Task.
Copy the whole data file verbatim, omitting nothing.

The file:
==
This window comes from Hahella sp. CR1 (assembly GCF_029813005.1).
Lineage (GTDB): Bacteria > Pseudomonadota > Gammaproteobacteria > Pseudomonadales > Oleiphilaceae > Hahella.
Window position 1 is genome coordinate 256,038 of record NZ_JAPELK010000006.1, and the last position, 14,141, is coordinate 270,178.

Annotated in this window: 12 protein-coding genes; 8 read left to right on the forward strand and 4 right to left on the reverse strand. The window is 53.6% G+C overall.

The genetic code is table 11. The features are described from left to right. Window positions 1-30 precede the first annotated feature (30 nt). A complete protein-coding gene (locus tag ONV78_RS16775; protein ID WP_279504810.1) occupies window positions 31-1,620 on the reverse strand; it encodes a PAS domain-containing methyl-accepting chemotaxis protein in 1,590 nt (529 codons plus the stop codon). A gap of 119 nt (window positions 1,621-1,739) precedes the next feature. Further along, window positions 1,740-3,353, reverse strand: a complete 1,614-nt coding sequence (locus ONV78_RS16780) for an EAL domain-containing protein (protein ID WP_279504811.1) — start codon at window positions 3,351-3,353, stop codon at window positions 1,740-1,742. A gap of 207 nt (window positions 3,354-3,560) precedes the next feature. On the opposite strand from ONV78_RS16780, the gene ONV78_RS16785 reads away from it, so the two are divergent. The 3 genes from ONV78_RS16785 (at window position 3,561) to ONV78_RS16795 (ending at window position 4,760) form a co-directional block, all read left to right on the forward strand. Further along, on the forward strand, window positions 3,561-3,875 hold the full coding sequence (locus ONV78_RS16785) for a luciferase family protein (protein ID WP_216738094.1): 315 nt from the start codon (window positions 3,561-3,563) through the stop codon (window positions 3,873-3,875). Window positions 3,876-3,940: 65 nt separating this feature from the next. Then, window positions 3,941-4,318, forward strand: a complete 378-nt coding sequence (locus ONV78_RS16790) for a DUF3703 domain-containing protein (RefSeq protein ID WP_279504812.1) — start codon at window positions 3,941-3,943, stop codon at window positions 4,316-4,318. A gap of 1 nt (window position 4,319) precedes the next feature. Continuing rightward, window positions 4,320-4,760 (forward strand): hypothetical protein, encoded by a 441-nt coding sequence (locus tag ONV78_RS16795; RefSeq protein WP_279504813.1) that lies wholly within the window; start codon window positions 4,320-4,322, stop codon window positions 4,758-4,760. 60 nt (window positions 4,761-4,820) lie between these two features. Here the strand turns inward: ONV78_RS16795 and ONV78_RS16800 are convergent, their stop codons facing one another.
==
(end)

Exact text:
This window comes from Hahella sp. CR1 (assembly GCF_029813005.1).
Lineage (GTDB): Bacteria > Pseudomonadota > Gammaproteobacteria > Pseudomonadales > Oleiphilaceae > Hahella.
Window position 1 is genome coordinate 256,038 of record NZ_JAPELK010000006.1, and the last position, 14,141, is coordinate 270,178.

Annotated in this window: 12 protein-coding genes; 8 read left to right on the forward strand and 4 right to left on the reverse strand. The window is 53.6% G+C overall.

The genetic code is table 11. The features are described from left to right. Window positions 1-30 precede the first annotated feature (30 nt). A complete protein-coding gene (locus tag ONV78_RS16775; protein ID WP_279504810.1) occupies window positions 31-1,620 on the reverse strand; it encodes a PAS domain-containing methyl-accepting chemotaxis protein in 1,590 nt (529 codons plus the stop codon). A gap of 119 nt (window positions 1,621-1,739) precedes the next feature. Further along, window positions 1,740-3,353, reverse strand: a complete 1,614-nt coding sequence (locus ONV78_RS16780) for an EAL domain-containing protein (protein ID WP_279504811.1) — start codon at window positions 3,351-3,353, stop codon at window positions 1,740-1,742. A gap of 207 nt (window positions 3,354-3,560) precedes the next feature. On the opposite strand from ONV78_RS16780, the gene ONV78_RS16785 reads away from it, so the two are divergent. The 3 genes from ONV78_RS16785 (at window position 3,561) to ONV78_RS16795 (ending at window position 4,760) form a co-directional block, all read left to right on the forward strand. Further along, on the forward strand, window positions 3,561-3,875 hold the full coding sequence (locus ONV78_RS16785) for a luciferase family protein (protein ID WP_216738094.1): 315 nt from the start codon (window positions 3,561-3,563) through the stop codon (window positions 3,873-3,875). Window positions 3,876-3,940: 65 nt separating this feature from the next. Then, window positions 3,941-4,318, forward strand: a complete 378-nt coding sequence (locus ONV78_RS16790) for a DUF3703 domain-containing protein (RefSeq protein ID WP_279504812.1) — start codon at window positions 3,941-3,943, stop codon at window positions 4,316-4,318. A gap of 1 nt (window position 4,319) precedes the next feature. Continuing rightward, window positions 4,320-4,760 (forward strand): hypothetical protein, encoded by a 441-nt coding sequence (locus tag ONV78_RS16795; RefSeq protein WP_279504813.1) that lies wholly within the window; start codon window positions 4,320-4,322, stop codon window positions 4,758-4,760. 60 nt (window positions 4,761-4,820) lie between these two features. Here the strand turns inward: ONV78_RS16795 and ONV78_RS16800 are convergent, their stop codons facing one another.